Free Colorado Weeds ID Guide

coloradoweedsJuly 13, 2006

Assistance in visually identifying Colorado Noxious Weeds on List A (eradication), List B (management) and List C (education). Pictures of plants on each list are displayed in alphabetical order by their Common name, with their Scientific name also given. Free guide available online at www.hotmeal.com

BTW, many of the weeds are very edible - yum - I hope that they add information on the common edible weeds soon!

Image link:

Here is a link that might be useful: www.hotmeal.net

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coloradoweeds

I beg your pardon! The site is www.hotmeal.net , not .com

Here is a link that might be useful: www.hotmeal.net

    Bookmark   July 13, 2006 at 4:25PM
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catfishsam

Thanks for posting this link. Since I live in Colorado I found it very informative.

Now whether some of these weeds can be eliminated or even managed is questionable?

It will take billions of dollars to eliminate salt cedar and Russian olive for example. Colorado is already short of funds. Where will they get the money needed to get rid of these weeds?

    Bookmark   July 26, 2006 at 10:33AM
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coloradoweeds

Well, the idea is to inform the public that there is a problem, so that everyone can pitch in, taking many baby steps together we can help together to first control and than eliminate these problems one at a time.

    Bookmark   July 26, 2006 at 11:06AM
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catfishsam

coloradoweeds, the first thing the could do is be honest. They make the claim that salt cedar uses 200 gallons of water a day. The real truth according to some people that have studied the salt cedars is that salt cedar uses about the same amount of water that similar size trees do.

The way that they determine how much water a tree uses is to look at the size of the leaf. Small leafed trees uses less water and larger leafed trees use more water. Salt Cedar has small leaves so will use less water. It actually uses even less water under some circumstances.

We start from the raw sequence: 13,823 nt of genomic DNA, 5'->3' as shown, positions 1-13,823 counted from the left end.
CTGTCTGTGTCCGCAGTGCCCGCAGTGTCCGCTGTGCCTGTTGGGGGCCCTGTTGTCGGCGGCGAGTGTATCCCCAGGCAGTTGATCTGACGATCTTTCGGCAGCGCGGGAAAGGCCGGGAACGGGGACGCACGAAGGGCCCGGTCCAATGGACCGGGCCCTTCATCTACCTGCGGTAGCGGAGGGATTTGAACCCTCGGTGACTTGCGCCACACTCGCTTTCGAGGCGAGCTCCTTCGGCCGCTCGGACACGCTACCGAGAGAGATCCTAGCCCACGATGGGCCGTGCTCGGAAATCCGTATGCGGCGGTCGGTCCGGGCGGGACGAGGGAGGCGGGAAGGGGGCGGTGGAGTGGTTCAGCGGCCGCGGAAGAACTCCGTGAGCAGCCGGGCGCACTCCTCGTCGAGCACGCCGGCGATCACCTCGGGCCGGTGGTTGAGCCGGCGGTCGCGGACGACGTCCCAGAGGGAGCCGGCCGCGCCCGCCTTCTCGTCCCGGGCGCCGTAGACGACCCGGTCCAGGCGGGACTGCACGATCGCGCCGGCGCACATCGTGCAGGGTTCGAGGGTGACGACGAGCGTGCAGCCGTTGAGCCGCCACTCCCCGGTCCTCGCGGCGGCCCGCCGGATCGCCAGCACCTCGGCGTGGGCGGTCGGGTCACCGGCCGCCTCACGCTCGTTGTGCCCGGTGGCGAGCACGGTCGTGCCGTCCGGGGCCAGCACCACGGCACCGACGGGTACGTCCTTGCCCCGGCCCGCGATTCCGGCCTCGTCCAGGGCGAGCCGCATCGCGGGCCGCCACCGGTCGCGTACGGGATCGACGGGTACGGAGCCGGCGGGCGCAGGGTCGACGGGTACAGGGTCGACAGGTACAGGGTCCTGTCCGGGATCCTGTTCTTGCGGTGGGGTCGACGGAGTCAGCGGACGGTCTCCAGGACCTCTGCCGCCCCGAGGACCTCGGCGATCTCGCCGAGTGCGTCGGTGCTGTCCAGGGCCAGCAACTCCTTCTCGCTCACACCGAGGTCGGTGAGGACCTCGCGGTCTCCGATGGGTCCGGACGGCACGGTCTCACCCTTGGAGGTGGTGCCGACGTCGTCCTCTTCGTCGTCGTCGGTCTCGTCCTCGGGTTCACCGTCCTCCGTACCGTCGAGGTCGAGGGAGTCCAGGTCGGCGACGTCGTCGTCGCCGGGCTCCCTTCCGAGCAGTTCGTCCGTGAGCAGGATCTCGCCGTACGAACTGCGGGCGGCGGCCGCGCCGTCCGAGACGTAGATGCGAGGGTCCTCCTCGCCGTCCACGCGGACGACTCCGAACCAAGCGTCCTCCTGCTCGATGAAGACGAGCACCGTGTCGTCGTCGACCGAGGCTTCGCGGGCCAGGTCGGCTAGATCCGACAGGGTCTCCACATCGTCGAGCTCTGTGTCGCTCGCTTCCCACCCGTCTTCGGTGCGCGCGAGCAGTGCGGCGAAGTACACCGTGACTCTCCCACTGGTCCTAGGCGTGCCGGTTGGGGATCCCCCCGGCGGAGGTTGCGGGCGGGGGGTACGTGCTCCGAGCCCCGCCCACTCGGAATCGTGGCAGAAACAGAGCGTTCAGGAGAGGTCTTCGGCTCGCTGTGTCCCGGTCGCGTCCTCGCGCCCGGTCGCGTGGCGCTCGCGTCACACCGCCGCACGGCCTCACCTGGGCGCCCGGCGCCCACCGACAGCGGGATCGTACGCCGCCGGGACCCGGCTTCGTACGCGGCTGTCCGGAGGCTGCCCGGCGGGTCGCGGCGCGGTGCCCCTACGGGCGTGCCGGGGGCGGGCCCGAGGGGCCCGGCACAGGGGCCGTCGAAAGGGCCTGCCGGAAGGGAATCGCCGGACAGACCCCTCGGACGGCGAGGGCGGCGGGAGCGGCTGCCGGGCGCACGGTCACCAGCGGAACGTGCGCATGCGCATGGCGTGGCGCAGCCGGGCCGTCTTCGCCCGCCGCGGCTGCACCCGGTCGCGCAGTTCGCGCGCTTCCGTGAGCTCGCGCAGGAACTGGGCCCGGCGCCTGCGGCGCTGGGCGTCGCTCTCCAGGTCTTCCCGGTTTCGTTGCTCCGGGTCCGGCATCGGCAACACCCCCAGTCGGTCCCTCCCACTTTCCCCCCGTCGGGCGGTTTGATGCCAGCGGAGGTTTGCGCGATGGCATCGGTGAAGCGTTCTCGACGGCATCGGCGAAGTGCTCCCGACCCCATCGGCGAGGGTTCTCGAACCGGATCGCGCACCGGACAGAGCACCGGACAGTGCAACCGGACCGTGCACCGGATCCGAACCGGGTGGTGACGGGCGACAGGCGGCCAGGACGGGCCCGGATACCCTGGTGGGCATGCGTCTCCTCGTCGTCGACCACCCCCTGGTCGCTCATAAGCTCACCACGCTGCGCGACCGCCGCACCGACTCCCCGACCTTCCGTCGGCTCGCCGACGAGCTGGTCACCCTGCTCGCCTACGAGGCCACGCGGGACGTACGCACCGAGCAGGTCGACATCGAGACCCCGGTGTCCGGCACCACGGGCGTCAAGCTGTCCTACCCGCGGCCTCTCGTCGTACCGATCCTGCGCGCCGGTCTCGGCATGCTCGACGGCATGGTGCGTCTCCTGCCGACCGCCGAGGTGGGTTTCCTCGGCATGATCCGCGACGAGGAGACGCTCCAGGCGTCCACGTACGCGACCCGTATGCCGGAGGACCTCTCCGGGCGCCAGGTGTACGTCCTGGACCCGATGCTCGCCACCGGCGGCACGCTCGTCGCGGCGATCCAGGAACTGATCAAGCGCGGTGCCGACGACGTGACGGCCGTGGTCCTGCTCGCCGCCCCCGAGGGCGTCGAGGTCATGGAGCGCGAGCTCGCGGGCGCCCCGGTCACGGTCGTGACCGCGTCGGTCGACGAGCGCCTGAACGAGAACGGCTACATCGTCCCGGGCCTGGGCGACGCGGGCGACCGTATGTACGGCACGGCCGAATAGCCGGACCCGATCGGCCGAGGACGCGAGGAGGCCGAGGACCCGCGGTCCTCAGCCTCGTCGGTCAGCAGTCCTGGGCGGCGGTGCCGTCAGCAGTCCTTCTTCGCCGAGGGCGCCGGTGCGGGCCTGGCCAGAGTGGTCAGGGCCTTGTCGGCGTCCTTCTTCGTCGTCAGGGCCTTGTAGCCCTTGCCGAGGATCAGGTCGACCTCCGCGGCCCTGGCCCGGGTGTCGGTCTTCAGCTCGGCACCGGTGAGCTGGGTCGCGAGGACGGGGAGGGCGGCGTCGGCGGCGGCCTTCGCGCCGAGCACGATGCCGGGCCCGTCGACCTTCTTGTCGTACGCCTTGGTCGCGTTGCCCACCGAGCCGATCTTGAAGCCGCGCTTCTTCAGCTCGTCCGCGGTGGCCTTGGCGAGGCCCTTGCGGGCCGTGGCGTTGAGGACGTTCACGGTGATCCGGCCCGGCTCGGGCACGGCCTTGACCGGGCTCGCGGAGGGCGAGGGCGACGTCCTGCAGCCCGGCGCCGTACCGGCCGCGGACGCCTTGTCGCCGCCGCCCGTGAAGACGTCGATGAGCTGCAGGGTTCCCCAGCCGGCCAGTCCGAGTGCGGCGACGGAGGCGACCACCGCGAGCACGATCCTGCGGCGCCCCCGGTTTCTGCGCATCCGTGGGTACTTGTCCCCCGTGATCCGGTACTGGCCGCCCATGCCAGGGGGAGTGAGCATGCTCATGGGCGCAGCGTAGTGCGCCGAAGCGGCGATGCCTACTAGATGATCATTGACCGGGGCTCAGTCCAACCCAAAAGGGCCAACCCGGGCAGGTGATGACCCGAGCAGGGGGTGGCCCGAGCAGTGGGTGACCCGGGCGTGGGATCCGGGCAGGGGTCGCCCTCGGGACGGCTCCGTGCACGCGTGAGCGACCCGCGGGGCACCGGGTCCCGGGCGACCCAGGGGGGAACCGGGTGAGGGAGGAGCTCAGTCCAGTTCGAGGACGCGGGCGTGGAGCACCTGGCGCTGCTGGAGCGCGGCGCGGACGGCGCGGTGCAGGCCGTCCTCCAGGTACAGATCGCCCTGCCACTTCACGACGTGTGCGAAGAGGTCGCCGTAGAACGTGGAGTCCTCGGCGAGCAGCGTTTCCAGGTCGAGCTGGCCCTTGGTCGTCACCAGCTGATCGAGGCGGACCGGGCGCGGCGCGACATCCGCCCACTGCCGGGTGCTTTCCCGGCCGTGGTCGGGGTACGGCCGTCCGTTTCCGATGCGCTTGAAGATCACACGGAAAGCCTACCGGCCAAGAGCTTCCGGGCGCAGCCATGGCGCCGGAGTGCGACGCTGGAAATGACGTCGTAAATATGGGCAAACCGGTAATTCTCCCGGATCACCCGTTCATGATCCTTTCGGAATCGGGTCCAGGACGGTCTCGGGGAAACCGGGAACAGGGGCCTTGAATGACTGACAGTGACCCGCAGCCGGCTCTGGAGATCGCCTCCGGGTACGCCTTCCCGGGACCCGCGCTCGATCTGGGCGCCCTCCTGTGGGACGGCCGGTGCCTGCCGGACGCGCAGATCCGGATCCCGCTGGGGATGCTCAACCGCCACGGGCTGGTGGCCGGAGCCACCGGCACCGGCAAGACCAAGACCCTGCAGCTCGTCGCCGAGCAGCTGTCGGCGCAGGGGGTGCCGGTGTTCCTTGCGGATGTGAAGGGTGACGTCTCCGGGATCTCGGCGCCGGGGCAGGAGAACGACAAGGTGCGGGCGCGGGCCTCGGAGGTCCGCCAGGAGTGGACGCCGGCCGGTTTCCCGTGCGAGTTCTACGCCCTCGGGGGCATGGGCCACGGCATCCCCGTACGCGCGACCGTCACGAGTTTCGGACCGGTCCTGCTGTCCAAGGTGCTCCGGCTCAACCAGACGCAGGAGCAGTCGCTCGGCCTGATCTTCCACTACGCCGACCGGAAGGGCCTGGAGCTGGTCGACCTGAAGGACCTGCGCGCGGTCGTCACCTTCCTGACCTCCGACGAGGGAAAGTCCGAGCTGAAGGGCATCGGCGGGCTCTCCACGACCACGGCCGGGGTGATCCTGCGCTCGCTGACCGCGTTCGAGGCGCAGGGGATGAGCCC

The salt cedar is promoted as a water guzzler, which is just not factual and the truth should really be told.

One of the biggest user of water is the cottonwood, which these same group of people are promoting.

    Bookmark   July 26, 2006 at 2:30PM
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coloradoweeds

I absolutely agree with you that there is huge bias against non-native trees on the weed lists. I am not promoting destruction of every Salt Cedar and Russian Olive. I, for one, love Russian Olives and would not want to kill any of my own, if I had them. These trees are real survivors and can frow places where just about nothing else grows. The problem with Sal Cedars is that they have very deep roots that get the salt to the surface as they drink the water. I am not sure if there is a way to maneg that rather than destroyong all of the, though...

Here is a link that might be useful: www.hotmeal.net

    Bookmark   July 26, 2006 at 4:44PM
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catfishsam

Do salt cedars really have deep roots? I have heard some articles claim that the roots go down 100 feet. But has anyone really dug down and found out how deep the roots really go down? I doubt it?

The experts used to believe that all tree roots went down really deep. Then they found out that most roots of large trees only only go down 3 or 4 at the most.

The salt problem is caused by dropping the water table too much. This is caused by humans wasting water on swimming pools, washing cars, and other wasteful activities. It is convenient to blame it on the salt cedars, but it is just not true. People just waste too much water.

Another claim that the anti salt cedar people put out is that if the salt cedar is eliminated then suddenly the water table would rise and the rivers would flow like crazy.

In New Mexico along the Pecos River they have removed a lot of salt cedars. The river nor the water table has risen. Also the cottonwoods have not returned. All there is is a lot of dead salt cedars that are a fire hazard.

This is the great Salt Cedar myth. We need some serious study of salt cedars before removing them.

Another concern that I have is what will happen if they are removed from all the small creeks. Now they slow the water down in flash floods. If they are gone, then the water will charge down the creeks and cause all kinds of damage.

    Bookmark   July 26, 2006 at 5:38PM
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catfishsam

Here is a good article on the salt cedar along the Pecos River.

Here is a link that might be useful: Salt Cedar

    Bookmark   July 27, 2006 at 8:46AM
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rusticboard_aol_com

Does anyone know who posted the weed guide at hotmeal.net?
I would be interested in contacting that person or organization. Thanks.

    Bookmark   January 28, 2011 at 10:22AM
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